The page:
Bamboo is different – I answer questions daily about bamboo, most require a little primer on bamboo before the question can be answered. So here goes-
Bamboo grows very differently from most plants. You may have noticed that bamboo comes in clumps or groves. It is sometimes called a “colony” plant. The two basic types of bamboo are runners and clumpers and there are hundreds of each in all sizes and colors. Most (not all) clumpers are sub-tropical to tropical and most (but not all) runners are cold hardy. I grow cold hardy runners.
How bamboo grows- The plants I sell are divisions from a grove of bamboo. The bamboo grove has an underground system of rhizomes that cover an area like a net, just a few inches below the ground. I dig a piece of rhizome that has a small cane growing from it. When this “division” is planted it’s canes will not grow but the rhizome will start spreading underground, branching and growing many feet the first year in late summer and fall. In the spring the buds on the underground rhizomes come up and grow into new canes in a matter of weeks. With a new division of bamboo the new cane will be about the same size as the old ones. They will get full size in the spring or early summer. As the grove gets more canes (each cane lives for several years) with more leaves it puts up more and bigger canes (called culms) each spring and in just a few years, with a little care the bamboo will be putting up giant canes, several inches in diameter and 50 to 60 feet tall. They will come out of the ground and grow to full size in the spring and never grow any taller. This is why bamboo is called the fastest growing plant in the world. The largest cold hardy bamboo is called Moso and it can get up to 7 inches in diameter and 70+ feet tall. Pretty amazing plant.
How bamboo spreads – After the new shoots come up in the spring and grow into mature canes the entire grove is thriving and feeding the rhizome system which stores the nutrients and will use them for the next years canes. In late summer and fall the rhizomes start growing and can extend from a few feet to 30 feet or more depending on the species and enviromental conditions. A well cared for bamboo grove will about double in size most years so it will cover a large area quickly, if not controlled.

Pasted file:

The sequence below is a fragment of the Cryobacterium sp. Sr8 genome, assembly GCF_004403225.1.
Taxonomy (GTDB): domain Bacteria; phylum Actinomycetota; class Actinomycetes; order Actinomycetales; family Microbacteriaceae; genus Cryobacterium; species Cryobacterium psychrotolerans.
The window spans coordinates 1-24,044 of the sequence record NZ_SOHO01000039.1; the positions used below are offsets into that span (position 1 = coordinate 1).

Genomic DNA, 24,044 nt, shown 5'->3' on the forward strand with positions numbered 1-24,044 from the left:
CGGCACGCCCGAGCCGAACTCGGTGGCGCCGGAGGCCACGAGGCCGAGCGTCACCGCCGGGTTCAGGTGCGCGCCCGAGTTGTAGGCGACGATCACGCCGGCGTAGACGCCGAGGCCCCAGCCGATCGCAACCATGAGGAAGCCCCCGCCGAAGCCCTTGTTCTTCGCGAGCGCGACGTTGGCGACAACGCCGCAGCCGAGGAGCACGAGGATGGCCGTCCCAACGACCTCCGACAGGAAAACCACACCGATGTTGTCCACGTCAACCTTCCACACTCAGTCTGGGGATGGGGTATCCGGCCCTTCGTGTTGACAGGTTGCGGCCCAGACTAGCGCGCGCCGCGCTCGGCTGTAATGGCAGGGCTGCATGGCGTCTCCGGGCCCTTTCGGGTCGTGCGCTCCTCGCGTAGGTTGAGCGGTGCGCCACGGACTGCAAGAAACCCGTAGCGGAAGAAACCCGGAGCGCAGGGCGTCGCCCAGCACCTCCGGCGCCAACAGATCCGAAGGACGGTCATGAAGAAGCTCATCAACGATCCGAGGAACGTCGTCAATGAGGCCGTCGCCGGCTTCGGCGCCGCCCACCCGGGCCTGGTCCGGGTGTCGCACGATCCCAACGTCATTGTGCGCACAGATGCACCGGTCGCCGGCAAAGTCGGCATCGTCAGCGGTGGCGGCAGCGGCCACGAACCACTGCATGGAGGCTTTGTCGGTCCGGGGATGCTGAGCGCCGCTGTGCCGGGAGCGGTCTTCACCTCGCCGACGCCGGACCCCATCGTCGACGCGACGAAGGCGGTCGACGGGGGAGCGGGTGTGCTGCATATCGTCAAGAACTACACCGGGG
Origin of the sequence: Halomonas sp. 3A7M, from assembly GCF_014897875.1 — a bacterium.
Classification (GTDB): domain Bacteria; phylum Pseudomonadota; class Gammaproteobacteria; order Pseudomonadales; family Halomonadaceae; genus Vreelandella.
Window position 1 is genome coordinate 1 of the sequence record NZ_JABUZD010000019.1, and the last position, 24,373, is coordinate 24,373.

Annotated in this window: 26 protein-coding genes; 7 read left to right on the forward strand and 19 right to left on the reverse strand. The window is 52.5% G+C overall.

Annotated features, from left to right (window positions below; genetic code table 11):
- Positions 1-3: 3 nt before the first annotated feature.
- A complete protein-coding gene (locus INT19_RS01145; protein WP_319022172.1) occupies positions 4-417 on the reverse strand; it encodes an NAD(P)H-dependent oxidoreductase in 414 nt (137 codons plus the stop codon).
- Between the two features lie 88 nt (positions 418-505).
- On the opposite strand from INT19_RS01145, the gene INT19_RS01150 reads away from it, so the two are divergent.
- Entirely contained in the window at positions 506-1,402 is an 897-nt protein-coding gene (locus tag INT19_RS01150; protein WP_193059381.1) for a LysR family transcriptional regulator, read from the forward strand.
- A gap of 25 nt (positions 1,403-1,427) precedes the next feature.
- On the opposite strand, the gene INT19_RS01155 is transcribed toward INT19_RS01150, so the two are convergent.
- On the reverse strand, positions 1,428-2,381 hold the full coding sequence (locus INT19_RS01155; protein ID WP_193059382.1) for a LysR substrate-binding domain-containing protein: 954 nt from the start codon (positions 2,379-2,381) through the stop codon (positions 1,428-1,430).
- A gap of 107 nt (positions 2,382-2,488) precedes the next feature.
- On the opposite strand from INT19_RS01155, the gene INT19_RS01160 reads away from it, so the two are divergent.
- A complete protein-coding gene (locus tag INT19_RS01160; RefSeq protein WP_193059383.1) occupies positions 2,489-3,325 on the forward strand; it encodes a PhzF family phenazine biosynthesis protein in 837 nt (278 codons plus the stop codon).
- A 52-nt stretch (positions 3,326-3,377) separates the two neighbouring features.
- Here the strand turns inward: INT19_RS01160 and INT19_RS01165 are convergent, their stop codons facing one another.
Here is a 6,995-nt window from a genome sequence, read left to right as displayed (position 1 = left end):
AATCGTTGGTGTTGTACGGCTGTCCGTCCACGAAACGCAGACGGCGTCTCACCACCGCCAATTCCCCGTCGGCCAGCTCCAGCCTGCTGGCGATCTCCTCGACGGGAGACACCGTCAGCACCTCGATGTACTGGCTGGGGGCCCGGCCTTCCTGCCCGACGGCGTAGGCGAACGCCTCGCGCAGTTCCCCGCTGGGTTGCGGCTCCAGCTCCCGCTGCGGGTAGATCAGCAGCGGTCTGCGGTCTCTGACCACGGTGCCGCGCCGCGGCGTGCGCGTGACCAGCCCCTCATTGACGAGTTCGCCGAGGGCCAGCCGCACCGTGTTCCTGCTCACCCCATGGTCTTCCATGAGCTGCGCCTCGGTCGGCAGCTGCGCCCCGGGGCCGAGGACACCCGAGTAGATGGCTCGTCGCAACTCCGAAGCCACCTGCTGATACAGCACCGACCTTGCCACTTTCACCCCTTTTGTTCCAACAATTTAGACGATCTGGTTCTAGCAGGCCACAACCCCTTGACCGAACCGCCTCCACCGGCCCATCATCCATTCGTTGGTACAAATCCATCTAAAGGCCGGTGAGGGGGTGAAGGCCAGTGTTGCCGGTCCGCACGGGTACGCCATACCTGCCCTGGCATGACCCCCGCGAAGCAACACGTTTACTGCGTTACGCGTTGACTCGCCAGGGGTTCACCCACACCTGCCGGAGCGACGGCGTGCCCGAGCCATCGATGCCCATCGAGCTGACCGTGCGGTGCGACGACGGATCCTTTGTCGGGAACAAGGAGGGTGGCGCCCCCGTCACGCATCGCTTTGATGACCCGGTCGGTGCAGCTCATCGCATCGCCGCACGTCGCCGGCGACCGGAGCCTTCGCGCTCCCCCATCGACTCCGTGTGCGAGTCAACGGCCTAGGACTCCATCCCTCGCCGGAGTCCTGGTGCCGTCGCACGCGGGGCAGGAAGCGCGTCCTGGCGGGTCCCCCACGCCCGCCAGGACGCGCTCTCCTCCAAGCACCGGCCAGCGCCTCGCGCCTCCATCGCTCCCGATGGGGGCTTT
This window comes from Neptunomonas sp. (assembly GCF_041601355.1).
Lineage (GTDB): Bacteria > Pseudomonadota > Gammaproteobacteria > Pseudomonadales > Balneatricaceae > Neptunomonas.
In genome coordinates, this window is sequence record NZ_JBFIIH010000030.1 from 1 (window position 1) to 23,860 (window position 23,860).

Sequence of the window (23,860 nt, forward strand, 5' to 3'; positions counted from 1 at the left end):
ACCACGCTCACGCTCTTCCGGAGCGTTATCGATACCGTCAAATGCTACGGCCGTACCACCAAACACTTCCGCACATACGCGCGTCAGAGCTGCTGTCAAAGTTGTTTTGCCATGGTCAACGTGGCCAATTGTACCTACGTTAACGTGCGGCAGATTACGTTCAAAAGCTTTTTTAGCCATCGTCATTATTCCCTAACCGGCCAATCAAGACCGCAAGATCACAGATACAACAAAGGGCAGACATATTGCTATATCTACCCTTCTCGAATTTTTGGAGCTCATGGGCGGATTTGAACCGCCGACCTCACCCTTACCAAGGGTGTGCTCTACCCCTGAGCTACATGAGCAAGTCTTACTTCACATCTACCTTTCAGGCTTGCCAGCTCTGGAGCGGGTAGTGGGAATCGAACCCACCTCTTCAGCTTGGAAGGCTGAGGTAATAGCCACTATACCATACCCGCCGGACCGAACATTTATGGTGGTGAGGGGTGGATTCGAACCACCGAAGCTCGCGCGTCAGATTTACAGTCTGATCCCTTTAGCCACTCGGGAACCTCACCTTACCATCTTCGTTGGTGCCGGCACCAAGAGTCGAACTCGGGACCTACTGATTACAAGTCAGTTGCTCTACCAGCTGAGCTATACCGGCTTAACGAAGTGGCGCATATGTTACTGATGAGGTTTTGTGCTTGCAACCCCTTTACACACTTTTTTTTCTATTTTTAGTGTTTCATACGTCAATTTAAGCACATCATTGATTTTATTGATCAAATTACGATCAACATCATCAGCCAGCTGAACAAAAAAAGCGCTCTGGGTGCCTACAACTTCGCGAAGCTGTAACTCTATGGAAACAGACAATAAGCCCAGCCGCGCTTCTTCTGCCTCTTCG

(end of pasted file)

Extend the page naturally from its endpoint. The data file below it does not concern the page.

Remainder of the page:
Bamboo is different! – Many plants play a crucial role in different societies. Bamboo has literally been a matter of life and death in many cultures, both east and west, for thousands of years and there are countless examples of bamboo uses.
Can I grow this amazing bamboo plant? – In most cases, yes you can. There are thousands of bamboos that grow in tropical and sub-tropical conditions and hundreds of cold hardy bamboos, some of which can survive temperatures down to -20 F. Not just survive but stay green and leafy down to twenty below zero.(F)
You can grow bamboo – and make amazing things from your own bamboo. You can also eat it! Red Margin bamboo will grow from Orlando to Boston and makes fantastic flutes, digeridoos, walking sticks, fishing poles, and a whole lot more. Yellow Groove bamboo is even more cold hardy (and gets big in the south) and will make a dense privacy screen. Arrow bamboo will make an even better screen, just the right size to provide privacy for your backyard.